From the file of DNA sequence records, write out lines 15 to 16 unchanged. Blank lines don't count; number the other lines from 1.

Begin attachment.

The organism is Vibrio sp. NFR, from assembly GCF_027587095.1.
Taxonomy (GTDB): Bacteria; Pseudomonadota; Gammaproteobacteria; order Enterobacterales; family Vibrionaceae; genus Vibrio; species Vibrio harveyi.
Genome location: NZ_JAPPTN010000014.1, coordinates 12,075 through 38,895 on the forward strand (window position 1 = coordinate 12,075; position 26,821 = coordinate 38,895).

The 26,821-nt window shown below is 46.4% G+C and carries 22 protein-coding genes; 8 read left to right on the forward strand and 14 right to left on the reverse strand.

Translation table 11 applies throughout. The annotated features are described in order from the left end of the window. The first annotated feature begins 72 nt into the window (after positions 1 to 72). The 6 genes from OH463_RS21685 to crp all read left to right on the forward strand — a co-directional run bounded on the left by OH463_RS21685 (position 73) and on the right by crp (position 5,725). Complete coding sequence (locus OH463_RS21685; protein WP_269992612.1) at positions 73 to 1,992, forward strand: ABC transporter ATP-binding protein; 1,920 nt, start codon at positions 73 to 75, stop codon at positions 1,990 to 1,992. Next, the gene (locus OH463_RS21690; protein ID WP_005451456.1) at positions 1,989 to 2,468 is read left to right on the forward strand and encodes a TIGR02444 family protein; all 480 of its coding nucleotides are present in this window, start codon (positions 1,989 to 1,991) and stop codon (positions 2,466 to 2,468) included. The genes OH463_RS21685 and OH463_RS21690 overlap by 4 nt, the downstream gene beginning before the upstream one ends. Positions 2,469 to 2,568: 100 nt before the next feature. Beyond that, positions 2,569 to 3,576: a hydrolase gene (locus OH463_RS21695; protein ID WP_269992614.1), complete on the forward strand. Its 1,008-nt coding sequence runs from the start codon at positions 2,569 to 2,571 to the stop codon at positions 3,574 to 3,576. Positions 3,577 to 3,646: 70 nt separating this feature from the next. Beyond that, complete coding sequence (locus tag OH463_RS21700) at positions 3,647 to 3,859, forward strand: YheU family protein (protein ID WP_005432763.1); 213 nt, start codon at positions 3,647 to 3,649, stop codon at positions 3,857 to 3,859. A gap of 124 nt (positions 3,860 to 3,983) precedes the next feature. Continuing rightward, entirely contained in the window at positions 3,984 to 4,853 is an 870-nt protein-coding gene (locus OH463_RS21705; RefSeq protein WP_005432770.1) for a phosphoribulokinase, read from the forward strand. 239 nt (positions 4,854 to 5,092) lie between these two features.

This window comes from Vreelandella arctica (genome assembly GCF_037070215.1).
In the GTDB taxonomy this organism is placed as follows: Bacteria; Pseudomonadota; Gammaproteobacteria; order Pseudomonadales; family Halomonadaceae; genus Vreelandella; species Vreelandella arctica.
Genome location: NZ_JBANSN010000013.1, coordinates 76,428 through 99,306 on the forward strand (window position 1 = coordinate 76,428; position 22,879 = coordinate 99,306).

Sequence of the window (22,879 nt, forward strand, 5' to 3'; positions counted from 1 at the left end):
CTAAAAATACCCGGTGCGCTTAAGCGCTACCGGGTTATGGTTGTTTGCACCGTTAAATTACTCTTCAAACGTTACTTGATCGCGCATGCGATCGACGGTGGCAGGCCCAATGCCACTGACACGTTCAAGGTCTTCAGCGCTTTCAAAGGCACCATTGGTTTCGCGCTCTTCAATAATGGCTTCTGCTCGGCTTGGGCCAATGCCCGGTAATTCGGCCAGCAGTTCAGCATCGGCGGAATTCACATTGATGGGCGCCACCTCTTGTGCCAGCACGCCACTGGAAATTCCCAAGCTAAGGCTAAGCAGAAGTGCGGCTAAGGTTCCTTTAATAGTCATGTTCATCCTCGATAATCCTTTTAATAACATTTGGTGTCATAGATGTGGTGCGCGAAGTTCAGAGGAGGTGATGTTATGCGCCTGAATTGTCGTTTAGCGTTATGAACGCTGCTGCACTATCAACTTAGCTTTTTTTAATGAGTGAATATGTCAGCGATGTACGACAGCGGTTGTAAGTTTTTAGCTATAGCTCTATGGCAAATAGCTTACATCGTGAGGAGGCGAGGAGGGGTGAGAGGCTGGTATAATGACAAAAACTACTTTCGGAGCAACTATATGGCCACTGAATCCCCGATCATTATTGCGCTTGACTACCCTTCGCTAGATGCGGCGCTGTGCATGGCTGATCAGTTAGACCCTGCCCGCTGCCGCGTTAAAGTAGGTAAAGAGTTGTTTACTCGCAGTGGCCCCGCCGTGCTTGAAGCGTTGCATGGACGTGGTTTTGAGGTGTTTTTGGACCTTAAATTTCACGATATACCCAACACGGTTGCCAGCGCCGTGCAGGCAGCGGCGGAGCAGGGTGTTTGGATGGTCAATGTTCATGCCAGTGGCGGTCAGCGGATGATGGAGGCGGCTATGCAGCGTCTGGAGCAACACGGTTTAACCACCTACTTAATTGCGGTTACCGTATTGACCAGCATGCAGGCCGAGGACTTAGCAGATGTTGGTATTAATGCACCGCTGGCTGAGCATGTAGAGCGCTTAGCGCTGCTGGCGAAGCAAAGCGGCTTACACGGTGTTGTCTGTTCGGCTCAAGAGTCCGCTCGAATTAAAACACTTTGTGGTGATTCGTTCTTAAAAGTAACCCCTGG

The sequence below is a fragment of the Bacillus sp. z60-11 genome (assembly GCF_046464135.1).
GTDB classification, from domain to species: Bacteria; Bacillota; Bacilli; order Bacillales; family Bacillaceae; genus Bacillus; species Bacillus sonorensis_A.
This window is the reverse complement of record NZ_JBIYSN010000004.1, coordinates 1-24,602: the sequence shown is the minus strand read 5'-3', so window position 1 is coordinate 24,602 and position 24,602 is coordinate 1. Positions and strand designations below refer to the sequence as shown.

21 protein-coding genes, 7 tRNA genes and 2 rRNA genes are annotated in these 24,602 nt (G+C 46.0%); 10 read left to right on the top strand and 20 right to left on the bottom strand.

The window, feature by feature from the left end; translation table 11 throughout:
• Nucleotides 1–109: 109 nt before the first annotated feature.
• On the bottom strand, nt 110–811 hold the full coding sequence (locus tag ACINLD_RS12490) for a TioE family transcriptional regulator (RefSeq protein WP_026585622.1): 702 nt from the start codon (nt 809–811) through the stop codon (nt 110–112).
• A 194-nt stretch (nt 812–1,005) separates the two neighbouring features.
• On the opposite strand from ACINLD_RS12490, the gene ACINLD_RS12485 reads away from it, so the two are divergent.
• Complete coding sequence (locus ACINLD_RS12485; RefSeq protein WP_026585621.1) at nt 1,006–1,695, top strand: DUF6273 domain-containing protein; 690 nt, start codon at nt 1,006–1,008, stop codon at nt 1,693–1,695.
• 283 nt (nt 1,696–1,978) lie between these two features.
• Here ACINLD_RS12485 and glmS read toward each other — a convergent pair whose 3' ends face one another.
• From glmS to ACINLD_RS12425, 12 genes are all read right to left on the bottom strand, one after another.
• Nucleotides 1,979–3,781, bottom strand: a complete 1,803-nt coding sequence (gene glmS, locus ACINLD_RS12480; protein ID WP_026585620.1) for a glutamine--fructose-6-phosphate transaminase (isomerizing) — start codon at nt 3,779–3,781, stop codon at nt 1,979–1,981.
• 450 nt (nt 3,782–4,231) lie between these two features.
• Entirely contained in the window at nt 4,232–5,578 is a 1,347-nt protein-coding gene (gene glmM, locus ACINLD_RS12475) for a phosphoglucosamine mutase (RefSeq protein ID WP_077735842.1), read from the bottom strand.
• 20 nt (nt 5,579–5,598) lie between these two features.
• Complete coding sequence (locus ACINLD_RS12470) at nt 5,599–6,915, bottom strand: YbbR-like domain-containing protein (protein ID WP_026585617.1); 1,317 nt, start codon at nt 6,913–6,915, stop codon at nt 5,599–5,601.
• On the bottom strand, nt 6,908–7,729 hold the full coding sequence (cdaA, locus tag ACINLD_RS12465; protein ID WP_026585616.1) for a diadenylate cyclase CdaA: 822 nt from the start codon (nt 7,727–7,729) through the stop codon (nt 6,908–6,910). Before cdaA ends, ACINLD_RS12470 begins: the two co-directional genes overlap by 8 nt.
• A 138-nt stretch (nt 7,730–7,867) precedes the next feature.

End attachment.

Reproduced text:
The window, feature by feature from the left end; translation table 11 throughout:
• Nucleotides 1–109: 109 nt before the first annotated feature.